Most of the folks I know at KCS are pretty good at what they do, and a pretty good bunch of folks, you should like working there.
You didn’t say how old your kids were, but understand you will not be home every night, and most likely will not be able to take them to and from school, show up for birthdays and such…the railroad will own you and your time.
If you kids are old enough to care for themselves, of if you have someone like a grandparent that can watch them, great, if not, then you will have to make arrangements for them.
By the way, we have a female conductor here on the forums, who is also a RCO, remote control operator, which means she can run a remote control locomotive.
Her name is Sara, hopefully she will jump in here and add her experience to this.
KCS appears to be far behind the times then. Around here anyway, CP and CN have had female T & E service employees for decades now .. I'm really surprised that some roads have yet to cross the employment equity/equal opportunity employment rubicon. I recall reading an article in Rail Classics about Southern Pacific hiring their first female brakeman...in 1969! My suspicion is that, if indeed that's the case at KCS, they've got an old boys' network going that actively discourages women from applying or getting hired...or else why none there now? We're almost in 2013 now...
Because women don’t often apply for T&E in the hiring sessions.
The last new hire class we did, zero women applied.
We had 16 slots in class, took over 400 applications, none from females.
It isn’t a matter of the carriers not wanting or turning away females, it is simply that women don’t apply for the jobs.
We did have a female conductor trainee a few years back; the class took a lunch break during the hands on training, she simply didn’t return from lunch, and never returned follow up calls.
We used a human resource consulting firm last time, instead of doing the interviews ourselves, and they actively recruited high school, former military personal and local police agencies.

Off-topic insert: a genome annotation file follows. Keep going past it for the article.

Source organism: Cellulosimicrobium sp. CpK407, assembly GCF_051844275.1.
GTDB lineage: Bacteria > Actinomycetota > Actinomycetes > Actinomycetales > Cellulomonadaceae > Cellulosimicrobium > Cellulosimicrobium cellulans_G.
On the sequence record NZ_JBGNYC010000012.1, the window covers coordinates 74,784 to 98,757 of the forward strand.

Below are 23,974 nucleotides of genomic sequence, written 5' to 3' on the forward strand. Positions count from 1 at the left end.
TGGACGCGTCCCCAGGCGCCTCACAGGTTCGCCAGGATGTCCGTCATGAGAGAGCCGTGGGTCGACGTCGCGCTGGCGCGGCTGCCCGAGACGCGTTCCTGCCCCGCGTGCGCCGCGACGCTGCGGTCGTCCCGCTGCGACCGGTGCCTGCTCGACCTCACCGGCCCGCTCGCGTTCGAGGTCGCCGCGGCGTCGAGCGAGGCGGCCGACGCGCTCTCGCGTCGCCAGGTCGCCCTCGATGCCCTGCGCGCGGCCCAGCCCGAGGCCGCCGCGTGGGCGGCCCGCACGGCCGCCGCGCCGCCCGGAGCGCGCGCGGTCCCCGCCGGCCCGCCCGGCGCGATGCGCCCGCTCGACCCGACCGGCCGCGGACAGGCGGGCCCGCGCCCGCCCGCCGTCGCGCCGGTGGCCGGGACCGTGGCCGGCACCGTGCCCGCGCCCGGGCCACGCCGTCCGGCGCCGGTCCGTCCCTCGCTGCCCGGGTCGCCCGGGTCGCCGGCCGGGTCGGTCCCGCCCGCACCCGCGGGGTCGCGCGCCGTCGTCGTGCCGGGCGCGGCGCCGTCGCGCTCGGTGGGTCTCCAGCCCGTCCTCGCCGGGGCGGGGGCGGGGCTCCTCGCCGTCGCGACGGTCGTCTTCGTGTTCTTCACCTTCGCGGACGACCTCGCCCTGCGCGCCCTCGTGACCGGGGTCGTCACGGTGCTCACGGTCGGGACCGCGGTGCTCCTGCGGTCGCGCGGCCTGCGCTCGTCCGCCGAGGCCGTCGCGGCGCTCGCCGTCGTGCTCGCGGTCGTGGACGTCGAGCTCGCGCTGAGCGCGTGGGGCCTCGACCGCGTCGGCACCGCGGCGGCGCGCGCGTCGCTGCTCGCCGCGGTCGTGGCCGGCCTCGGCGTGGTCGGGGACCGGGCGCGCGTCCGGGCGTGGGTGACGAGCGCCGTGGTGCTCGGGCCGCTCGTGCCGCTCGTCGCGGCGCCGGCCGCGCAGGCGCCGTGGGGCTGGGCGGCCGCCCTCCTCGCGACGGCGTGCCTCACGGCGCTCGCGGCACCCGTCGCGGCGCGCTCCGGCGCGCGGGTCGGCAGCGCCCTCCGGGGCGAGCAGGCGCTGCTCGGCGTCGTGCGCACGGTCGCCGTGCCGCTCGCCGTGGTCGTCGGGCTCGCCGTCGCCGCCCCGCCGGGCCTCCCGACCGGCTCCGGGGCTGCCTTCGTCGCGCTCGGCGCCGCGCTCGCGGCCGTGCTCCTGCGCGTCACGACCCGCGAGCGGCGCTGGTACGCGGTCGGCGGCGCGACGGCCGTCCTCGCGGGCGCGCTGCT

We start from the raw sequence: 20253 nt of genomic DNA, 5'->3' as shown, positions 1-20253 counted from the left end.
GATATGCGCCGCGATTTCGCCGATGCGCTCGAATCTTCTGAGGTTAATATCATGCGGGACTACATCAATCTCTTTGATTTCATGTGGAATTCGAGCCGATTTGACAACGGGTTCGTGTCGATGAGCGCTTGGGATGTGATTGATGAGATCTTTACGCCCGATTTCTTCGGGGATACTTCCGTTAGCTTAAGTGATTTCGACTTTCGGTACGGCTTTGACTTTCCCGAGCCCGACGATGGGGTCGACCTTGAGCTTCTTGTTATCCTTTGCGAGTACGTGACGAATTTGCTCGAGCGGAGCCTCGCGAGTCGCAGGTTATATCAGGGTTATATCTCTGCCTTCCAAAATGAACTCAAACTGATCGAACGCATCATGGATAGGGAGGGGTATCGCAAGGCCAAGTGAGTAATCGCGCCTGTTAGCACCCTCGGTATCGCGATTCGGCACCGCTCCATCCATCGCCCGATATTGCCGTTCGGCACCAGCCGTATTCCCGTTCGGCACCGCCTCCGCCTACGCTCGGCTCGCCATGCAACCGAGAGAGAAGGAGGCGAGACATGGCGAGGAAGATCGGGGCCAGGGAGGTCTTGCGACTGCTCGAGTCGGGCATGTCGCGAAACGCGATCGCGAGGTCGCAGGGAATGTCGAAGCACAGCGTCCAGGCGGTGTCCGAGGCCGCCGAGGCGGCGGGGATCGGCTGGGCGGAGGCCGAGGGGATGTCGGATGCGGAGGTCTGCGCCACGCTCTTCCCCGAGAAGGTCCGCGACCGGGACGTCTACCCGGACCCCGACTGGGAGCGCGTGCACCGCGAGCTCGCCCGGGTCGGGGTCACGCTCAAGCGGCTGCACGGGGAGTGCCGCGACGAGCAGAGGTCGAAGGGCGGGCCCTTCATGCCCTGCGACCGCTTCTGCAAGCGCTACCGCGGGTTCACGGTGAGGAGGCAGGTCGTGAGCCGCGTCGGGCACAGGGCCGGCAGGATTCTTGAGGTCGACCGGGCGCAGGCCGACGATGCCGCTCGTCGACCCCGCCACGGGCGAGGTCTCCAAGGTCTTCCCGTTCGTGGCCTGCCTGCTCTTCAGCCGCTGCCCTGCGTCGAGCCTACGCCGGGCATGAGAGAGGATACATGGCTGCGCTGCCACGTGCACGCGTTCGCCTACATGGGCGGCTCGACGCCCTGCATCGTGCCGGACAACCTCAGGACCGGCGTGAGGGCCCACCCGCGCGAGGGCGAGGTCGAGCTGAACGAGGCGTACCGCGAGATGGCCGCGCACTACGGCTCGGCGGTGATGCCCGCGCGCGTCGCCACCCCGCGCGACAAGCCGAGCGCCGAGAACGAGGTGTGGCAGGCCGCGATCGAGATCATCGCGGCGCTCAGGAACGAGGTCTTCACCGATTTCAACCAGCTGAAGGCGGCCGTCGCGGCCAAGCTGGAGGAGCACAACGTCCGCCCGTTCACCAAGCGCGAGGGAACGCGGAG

I don’t think the carriers are discouraging women, most managers already know it’s the brain, not the brawn that works best.
There are problems in hiring for the likes of truck drivers and railroad train employees: away from home time and undefined hours. There is a reluctancy to apply for jobs when you can be away from home for weeks on end or for an undetermined number of days on a turnaround. Women with families are probably more reluctant to take on such jobs. On commuter rails, however, there is a consistancy of hours and the ability to be "home" at the end of the day. Thus you will find a lot of women filling cabs and cars on the commuter trains but not so with over the road freight jobs.
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I can appreciate that. Some roads appear to have solved that problem by running trains on a more predictable basis...i.e.CN has been promoting its scheduled train initiative for about five years now, and that may also result in more predictable work schedules for train employees. It's not unusal to see a female train employee here in the greater Toronto area... I would estimate that women comprise up to 20% of all train employees here. In part this is because both roads have made efforts early on to promote the hiring of women. Also, our government requires that the workforce of larger companies reflects the population as a whole...so an all male workforce would be a definite no no here..if only males apply then companies are obliged to go out and recruit women and/or change the job so that it is more friendly to female hires. We've made some great strides over the years..I'm so glad I can tell my daughter she can do anything she sets her mind to.. if she wants to become a conductor then that door is open for her.
I worked with females in both the mechancal department and the transportation department. They were all larger and stronger than I, therefore I was afraid of them. No sexual harrassment from me !!
Female conductor "6588, back up 15 to a joint".
Engineer me "Yes ma'am".
I know what you mean Randy... I've met those too... One lady mechanic here is 6 ft. 4 in and packed with muscle.. a fine mechanic too and not to be messed with.
LION is not going to go outdoors and work in the cold. Him is not going to pickup 90 pound knuckles, and him is not going to miss his rest at night.
LION is not going to work for a railroad.
well... maybe, if,,, if only.....